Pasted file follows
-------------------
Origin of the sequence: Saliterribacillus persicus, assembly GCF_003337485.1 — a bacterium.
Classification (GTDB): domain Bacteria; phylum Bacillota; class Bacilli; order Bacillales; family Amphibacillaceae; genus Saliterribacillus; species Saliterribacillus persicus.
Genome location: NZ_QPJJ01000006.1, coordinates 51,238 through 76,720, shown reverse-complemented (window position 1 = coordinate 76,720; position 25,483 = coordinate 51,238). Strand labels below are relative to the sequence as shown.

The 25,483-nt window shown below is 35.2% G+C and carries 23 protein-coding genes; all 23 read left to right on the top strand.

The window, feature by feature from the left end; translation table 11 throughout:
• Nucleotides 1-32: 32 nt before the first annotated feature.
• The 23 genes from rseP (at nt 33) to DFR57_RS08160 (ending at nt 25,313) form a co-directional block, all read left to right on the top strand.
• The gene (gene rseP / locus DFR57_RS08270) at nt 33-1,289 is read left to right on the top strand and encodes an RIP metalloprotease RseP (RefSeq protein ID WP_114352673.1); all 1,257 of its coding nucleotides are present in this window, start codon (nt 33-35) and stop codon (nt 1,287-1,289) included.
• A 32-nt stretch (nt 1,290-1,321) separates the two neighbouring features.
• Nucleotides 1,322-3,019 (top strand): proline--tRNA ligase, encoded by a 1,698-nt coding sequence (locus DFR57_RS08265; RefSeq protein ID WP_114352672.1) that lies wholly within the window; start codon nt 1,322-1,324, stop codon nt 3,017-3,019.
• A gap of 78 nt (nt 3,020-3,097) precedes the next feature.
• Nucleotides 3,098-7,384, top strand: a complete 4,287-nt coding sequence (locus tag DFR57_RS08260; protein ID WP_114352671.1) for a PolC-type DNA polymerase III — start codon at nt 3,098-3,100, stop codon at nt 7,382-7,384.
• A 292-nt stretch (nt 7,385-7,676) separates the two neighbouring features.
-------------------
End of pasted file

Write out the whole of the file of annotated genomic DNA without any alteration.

Origin of the sequence: Saliterribacillus persicus, assembly GCF_003337485.1 — a bacterium.
Classification (GTDB): domain Bacteria; phylum Bacillota; class Bacilli; order Bacillales; family Amphibacillaceae; genus Saliterribacillus; species Saliterribacillus persicus.
Genome location: NZ_QPJJ01000006.1, coordinates 51,238 through 76,720, shown reverse-complemented (window position 1 = coordinate 76,720; position 25,483 = coordinate 51,238). Strand labels below are relative to the sequence as shown.

The 25,483-nt window shown below is 35.2% G+C and carries 23 protein-coding genes; all 23 read left to right on the top strand.

The window, feature by feature from the left end; translation table 11 throughout:
• Nucleotides 1-32: 32 nt before the first annotated feature.
• The 23 genes from rseP (at nt 33) to DFR57_RS08160 (ending at nt 25,313) form a co-directional block, all read left to right on the top strand.
• The gene (gene rseP / locus DFR57_RS08270) at nt 33-1,289 is read left to right on the top strand and encodes an RIP metalloprotease RseP (RefSeq protein ID WP_114352673.1); all 1,257 of its coding nucleotides are present in this window, start codon (nt 33-35) and stop codon (nt 1,287-1,289) included.
• A 32-nt stretch (nt 1,290-1,321) separates the two neighbouring features.
• Nucleotides 1,322-3,019 (top strand): proline--tRNA ligase, encoded by a 1,698-nt coding sequence (locus DFR57_RS08265; RefSeq protein ID WP_114352672.1) that lies wholly within the window; start codon nt 1,322-1,324, stop codon nt 3,017-3,019.
• A gap of 78 nt (nt 3,020-3,097) precedes the next feature.
• Nucleotides 3,098-7,384, top strand: a complete 4,287-nt coding sequence (locus tag DFR57_RS08260; protein ID WP_114352671.1) for a PolC-type DNA polymerase III — start codon at nt 3,098-3,100, stop codon at nt 7,382-7,384.
• A 292-nt stretch (nt 7,385-7,676) separates the two neighbouring features.